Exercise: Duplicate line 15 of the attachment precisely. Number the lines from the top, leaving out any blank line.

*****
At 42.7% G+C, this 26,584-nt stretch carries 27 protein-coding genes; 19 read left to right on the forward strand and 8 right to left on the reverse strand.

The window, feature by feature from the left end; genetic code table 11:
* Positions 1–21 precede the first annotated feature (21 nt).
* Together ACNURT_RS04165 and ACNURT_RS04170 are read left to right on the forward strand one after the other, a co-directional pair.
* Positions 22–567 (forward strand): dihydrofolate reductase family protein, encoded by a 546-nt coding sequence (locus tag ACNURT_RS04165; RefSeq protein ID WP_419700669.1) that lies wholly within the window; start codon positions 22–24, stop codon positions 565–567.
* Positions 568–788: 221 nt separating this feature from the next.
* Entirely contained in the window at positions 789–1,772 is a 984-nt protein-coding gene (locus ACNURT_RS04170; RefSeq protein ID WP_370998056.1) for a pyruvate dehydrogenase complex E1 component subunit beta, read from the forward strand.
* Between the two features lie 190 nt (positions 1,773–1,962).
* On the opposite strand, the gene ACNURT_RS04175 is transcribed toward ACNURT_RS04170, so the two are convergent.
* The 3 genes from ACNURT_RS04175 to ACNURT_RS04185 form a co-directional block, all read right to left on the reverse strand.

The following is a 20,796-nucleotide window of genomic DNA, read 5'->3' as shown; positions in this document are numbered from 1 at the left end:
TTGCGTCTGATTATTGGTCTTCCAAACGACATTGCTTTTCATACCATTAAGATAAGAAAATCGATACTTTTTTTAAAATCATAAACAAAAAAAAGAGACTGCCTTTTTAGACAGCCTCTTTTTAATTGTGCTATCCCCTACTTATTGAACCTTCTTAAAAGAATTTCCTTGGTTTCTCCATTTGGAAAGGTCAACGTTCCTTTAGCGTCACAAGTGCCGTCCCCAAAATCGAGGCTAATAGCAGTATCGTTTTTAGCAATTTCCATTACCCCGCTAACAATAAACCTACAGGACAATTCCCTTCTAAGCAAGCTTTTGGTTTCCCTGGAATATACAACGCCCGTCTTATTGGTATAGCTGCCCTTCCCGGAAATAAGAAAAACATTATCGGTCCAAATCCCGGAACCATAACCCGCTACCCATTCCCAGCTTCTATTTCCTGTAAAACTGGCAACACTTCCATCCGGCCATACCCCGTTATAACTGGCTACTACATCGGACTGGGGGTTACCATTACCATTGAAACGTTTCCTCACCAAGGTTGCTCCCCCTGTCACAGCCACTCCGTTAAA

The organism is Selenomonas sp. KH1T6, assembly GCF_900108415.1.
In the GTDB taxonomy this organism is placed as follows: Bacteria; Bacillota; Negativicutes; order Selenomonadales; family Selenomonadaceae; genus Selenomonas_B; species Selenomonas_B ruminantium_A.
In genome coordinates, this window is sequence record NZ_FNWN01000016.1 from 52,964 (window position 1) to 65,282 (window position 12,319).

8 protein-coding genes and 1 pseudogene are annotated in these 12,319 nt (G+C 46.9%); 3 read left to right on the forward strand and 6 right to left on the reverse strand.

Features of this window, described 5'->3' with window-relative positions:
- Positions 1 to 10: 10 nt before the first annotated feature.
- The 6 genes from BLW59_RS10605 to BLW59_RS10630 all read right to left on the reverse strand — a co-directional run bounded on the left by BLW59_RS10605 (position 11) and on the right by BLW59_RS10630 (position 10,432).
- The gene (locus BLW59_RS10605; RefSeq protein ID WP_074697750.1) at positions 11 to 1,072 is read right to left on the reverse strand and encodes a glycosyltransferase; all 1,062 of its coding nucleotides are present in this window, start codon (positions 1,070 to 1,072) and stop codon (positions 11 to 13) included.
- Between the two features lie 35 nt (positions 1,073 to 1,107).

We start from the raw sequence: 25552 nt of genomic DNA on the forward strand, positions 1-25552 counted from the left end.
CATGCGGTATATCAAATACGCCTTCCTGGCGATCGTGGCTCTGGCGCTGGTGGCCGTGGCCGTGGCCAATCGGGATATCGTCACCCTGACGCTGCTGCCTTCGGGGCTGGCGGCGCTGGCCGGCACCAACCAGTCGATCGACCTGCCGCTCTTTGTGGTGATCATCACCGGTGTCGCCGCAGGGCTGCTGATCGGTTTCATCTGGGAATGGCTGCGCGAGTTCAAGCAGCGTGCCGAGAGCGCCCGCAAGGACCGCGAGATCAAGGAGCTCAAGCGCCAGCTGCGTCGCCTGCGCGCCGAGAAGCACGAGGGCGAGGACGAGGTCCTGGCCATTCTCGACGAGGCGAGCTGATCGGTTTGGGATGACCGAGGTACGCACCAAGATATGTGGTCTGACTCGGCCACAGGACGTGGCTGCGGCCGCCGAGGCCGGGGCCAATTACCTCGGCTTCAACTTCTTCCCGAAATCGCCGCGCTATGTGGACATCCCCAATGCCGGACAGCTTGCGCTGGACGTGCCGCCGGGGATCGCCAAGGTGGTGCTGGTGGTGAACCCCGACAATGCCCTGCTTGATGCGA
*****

In genome coordinates, this window is sequence record NZ_FNWN01000016.1 from 52,964 (window position 1) to 65,282 (window position 12,319).